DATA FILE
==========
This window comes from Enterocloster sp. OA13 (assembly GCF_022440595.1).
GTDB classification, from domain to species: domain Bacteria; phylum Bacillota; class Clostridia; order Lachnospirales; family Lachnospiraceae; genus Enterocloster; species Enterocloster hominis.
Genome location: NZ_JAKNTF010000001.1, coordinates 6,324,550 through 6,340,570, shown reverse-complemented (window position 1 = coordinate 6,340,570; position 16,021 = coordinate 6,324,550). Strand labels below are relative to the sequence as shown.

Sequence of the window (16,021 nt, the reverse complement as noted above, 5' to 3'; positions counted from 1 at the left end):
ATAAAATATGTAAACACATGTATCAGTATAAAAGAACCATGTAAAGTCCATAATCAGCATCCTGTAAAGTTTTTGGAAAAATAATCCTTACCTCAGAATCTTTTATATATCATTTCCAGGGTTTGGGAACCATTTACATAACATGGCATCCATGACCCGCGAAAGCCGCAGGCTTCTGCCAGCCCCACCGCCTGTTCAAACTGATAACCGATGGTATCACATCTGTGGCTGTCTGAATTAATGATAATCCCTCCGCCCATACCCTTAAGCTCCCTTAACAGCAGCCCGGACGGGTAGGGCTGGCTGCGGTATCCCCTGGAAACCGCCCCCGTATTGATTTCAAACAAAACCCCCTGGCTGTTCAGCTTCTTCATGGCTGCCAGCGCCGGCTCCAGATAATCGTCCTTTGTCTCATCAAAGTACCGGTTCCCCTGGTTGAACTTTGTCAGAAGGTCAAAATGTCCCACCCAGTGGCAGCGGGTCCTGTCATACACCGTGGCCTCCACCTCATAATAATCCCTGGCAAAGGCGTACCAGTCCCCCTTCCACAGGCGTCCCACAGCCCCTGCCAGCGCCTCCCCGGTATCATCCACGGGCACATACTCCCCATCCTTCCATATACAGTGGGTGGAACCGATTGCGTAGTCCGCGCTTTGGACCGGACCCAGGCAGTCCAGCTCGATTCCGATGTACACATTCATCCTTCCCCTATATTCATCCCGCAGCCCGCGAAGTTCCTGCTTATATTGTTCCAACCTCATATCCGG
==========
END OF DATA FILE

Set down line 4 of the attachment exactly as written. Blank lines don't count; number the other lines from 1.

Sequence of the window (16,021 nt, the reverse complement as noted above, 5' to 3'; positions counted from 1 at the left end):